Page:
DE: It's great. Like I said, playing with the champions, veterans that have been around. Guys I can learn from. It's been a great experience and they've been good with me.

Win McNamee/Getty Images
The rook is still learning what to do with the ball in the triangle.



Q: The knock on you in college was people questioning your outside shot. What have you done to try and fix that?

DE: Just been in the gym. Just putting shots up. That's it. If it's not working, just go in the gym. If you keep working at it, things will fall.

Q: Is there anything mechanical you corrected?

DE: No, it's just getting more shots up. Nothing really wrong with my shooting or my touch. Just keep shooting.

Q: Derrick [Caracter] at one point was going to wear 58 as his number, denoting how he slipped to the 58th pick. You're another guy who, talent-wise, people thought could have gone higher but different questions kept you from going. Does that serve as a motivation?

DE: Yeah, I don't let that bother me right now. I'm on the team that drafted me. I'm happy to be here. And I'm just playing my part.

Q: What does it mean to you to playing with Ron Artest and Lamar Odom, guys from your neighborhood?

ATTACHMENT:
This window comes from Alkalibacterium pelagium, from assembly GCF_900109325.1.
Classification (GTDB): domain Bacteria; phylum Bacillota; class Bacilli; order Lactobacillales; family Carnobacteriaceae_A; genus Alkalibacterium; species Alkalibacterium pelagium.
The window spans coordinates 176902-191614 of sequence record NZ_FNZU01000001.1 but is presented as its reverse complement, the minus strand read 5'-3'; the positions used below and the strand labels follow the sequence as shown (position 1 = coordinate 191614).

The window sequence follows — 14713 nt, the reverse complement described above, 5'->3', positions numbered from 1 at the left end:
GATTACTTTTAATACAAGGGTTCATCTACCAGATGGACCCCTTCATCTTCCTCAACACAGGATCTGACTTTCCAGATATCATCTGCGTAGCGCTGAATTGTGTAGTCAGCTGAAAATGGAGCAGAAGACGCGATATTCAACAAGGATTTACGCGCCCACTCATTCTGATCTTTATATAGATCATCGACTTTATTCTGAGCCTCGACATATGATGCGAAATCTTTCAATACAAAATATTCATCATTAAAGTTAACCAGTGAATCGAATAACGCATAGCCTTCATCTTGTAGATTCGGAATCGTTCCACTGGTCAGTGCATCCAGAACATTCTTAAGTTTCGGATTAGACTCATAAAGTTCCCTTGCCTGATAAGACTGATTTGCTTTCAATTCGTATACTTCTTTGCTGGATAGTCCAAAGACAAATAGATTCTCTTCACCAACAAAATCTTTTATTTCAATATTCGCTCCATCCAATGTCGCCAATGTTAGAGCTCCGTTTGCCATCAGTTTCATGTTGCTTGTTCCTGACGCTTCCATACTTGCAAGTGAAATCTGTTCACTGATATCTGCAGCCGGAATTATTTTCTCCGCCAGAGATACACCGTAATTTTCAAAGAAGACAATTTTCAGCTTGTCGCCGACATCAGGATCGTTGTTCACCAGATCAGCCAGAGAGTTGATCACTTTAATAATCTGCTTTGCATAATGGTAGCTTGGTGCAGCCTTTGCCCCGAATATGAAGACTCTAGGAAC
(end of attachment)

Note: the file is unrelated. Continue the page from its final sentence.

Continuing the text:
DE: It's good. Growing up under Ron and LO, it's a good thing. I got to see what they did during their careers as young guys. And now that I'm with them as veterans, it's a great thing.

Q: How well did you know them on personal level growing up?

DE: I knew Lamar since I was about five or six years old. He used to come back. And Ron lives right down the block, so I used to see him all the time when he came back as well.

Q: What is it about that Queensbridge area that brings the best out of guys in basketball?

DE: It's a tough area. Any type of adversity usually, if you push through it, things will happen. So that's why.

Q: The Trevor Ariza comparisons are pretty constant on every level, from how you look to how you play. How do you take that?

DE: Just kinda laugh at it and keep it moving. I'm here to try to win a third championship, so I don't let it bother me.

Q: Do you see any similarities in your games, though?

DE: Yeah. I can see why people say we're similar. We're both guys who get out there on defense, hit open shots and make some plays. So I see why.

Q: There are two ways you can take it. On one hand, he's a good player. On the other, it could feel like people trying to pigeonhole you.